Emilia Clarke: Daenerys’s ‘Game of Thrones’ Turn ‘Was a Huge Shock’

Daenerys of the House Targaryen, the First of Her Name, Destroyer of the Realm — doesn’t quite have the same ring to it, does it?

A seemingly heroic character (and fan-favorite feminist icon) throughout much of “Game of Thrones” turned out to be an arch-villain, ready to take over the world in the name of “liberation.” It was a move that stunned, confused and enraged critics and fans alike, largely because her perspective wasn’t shown.

Why did she incinerate scores of defenseless people? Had she gone insane? Were her mental faculties affected by poison? Was she really that upset that the people of King’s Landing didn’t give her a crowd-surfing reception, as she had received in Yunkai? Or that they didn’t overthrow Queen Cersei on her behalf?

The show’s answer, provided in Sunday’s finale, was that we are all complicit for Dany’s actions. We who cheered her on as she did awful things to awful people, like crucifying slave masters and incinerating Dothraki khals. Emilia Clarke wondered why she was directed to act a little colder, a little harder during those moments — where was Dany going with this?

[Read our recap of the series finale.]

Clarke discussed coming to terms with Dany’s tyrannical turn in the show’s final episodes during a brief phone call on Tuesday from London, where she hosted a “Game of Thrones” finale party for her SameYou neurorehabilitation charity. These are edited excerpts from the conversation.

How was your finale party?

I had a screening of it with lots of friends and loved ones and some very delightful charity winners, because I did this Omaze thing, raising money for my charity. That was the purpose of it, and then I was like, “Well, if we’re going to have a screening, I might as well invite everyone I know and love.” So I did! [Laughs.] So it was really magic to have people there, and have my besties hold my hand as we watched it. And also, finally, I got to say all of the things that I’ve not been allowed to say to anyone I know for such a significant amount of time. “What a bastard! I can’t believe he killed me.”

What was it like to see that great and terrible image of the wings behind Dany’s back?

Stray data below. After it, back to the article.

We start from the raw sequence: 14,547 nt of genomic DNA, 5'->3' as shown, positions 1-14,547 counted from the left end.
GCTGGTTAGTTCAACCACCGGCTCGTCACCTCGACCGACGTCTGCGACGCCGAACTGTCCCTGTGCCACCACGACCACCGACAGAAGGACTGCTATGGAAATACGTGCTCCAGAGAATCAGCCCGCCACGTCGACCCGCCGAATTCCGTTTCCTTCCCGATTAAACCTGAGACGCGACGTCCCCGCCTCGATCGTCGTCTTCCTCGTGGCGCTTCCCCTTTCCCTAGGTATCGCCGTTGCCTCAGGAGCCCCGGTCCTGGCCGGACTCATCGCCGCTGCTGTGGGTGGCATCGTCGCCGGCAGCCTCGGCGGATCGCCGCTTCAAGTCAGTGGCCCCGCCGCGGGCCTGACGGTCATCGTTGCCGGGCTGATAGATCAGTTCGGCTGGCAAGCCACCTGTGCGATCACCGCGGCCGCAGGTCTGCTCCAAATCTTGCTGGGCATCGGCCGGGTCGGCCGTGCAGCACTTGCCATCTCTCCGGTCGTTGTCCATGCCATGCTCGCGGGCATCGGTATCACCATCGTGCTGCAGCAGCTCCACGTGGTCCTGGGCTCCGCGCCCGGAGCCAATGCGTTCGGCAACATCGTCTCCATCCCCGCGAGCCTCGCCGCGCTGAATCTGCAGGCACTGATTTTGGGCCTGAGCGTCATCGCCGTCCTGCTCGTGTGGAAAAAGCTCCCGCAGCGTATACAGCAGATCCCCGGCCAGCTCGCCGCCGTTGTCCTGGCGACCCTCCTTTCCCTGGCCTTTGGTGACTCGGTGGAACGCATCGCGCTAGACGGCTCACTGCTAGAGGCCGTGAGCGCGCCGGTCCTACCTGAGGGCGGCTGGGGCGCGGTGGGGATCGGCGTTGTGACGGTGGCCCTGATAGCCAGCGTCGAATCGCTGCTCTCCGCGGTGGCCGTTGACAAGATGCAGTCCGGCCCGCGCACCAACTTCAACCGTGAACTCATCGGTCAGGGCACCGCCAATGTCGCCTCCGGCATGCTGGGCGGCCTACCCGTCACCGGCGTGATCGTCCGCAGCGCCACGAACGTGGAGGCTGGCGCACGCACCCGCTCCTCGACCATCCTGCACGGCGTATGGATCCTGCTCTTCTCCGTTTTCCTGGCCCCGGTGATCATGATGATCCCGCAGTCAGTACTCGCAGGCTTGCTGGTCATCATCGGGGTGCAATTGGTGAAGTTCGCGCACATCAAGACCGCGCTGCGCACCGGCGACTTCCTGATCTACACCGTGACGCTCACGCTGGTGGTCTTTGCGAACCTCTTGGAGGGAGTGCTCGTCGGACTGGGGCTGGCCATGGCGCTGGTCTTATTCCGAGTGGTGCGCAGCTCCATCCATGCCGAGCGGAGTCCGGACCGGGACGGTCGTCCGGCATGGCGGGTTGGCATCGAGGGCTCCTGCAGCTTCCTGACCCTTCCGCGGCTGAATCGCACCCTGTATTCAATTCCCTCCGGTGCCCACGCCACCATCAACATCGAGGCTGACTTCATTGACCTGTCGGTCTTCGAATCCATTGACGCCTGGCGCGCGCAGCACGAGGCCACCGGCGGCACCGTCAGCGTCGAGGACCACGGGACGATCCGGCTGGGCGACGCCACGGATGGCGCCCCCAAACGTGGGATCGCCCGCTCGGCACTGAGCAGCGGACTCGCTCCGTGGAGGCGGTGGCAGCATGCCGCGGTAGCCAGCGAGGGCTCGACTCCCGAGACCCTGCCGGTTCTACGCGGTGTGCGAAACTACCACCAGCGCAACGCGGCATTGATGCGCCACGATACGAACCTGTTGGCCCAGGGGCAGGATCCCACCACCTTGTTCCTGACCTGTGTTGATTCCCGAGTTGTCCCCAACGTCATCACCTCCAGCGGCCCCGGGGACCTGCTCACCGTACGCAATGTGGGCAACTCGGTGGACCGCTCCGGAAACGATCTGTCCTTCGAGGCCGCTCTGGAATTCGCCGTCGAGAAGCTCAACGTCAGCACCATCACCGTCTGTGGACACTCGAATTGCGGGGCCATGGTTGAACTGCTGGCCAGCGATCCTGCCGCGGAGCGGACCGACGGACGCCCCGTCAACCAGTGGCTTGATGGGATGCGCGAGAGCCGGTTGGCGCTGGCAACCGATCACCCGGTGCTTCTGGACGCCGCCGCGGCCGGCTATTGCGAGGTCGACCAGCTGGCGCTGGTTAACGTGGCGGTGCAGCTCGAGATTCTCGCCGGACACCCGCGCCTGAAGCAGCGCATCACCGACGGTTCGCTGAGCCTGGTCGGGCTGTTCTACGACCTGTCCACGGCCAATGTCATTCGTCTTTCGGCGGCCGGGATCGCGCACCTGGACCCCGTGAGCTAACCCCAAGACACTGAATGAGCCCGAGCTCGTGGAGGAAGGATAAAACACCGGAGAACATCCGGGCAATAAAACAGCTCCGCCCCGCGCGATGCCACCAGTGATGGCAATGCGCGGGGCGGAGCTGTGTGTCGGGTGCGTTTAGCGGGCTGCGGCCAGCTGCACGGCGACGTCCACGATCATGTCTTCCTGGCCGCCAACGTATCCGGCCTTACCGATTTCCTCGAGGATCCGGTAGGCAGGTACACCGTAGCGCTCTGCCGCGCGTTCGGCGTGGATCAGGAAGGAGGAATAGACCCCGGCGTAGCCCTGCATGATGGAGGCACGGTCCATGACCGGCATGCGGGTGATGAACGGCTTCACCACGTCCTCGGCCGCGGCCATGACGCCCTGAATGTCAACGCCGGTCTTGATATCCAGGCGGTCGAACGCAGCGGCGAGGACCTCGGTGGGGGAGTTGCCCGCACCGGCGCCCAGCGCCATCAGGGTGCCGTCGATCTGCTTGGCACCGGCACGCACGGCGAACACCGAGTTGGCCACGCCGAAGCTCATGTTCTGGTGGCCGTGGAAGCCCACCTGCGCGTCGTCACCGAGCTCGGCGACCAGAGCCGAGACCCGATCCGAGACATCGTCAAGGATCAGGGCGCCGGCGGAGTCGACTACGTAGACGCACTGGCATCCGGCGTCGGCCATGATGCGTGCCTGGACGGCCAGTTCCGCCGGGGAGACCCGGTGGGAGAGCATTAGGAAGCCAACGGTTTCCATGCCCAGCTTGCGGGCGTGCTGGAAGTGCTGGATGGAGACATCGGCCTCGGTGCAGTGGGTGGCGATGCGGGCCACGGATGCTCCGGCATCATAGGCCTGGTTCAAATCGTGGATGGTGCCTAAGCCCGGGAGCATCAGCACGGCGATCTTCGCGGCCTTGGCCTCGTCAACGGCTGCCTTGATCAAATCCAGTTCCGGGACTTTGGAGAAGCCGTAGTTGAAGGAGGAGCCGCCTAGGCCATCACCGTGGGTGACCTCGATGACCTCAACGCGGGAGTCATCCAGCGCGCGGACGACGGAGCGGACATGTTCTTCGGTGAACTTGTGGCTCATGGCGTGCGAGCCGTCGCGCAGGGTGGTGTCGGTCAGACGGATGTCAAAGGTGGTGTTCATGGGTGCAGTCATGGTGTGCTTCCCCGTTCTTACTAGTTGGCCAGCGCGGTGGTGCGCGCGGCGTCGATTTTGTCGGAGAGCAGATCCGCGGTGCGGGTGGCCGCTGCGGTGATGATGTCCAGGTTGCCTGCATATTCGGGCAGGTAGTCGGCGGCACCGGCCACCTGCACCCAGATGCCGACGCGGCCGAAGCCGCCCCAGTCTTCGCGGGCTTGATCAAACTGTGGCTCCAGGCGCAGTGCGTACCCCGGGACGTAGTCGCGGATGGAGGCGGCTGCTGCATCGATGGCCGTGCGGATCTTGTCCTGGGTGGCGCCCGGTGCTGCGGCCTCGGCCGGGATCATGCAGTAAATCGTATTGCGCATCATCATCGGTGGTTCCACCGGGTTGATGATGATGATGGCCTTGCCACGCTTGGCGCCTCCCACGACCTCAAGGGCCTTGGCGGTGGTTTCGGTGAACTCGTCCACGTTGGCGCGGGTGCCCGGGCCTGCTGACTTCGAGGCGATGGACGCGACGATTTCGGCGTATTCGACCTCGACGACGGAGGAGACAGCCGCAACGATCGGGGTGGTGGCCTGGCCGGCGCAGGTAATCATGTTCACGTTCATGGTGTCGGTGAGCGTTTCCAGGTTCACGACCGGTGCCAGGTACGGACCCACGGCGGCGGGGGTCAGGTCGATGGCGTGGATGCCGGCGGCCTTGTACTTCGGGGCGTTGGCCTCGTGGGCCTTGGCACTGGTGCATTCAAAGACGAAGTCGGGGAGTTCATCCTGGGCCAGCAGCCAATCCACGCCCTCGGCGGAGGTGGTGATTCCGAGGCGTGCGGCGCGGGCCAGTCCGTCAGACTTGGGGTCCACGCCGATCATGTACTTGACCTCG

They had hinted to me that was what they would do, with the dragon wings. But as with everything, I had no idea that it was going to look the way that it looks. Your imagination is nothing compared to the incredible people who do our special effects work. It’s ridiculous. It’s mind-blowing. It’s incredible. I don’t think I’ll ever get such a good entrance to a scene ever again! It was a relief to have it out and done, but I must admit, it feels very surreal.

How so?

There is a sort of closure that you can only get when your character is dead. And so watching her death was cathartic, in some really weird way, because it’s like I now move on from the show, knowing that the character had a beginning, middle and an end. That’s helpful in the process of trying to comprehend what this has been, which I won’t fully comprehend until I’m 92, if I live that long. It’s too vast.

A lot of people are struggling to comprehend it. A lot of people are upset.

I can’t even comprehend what it’s like for the viewers, because I’m only just realizing what Daenerys was for me, and everything that was wrapped up in that. And obviously, you’re living with the character for 10 years, you want her to go out with a win! You want her to be right! You want all the soul and heart you poured into her to have a good end. If you asked any member of the cast, they would say they want that for their own character. You can’t help but take on your character’s hopes, dreams, wishes, desires, all of it.

Did the showrunners ever tell you to insert any ambiguity into your performance, even if you didn’t fully know where Daenerys was going?

It’s more that I was just as naïve as she was, in terms of the fire and blood she showed her enemies, which, up until this point, were all baddies. I didn’t play them thinking, “One day this is going to get out of control!” I played it as her doing what she was doing in order to achieve what she most desired.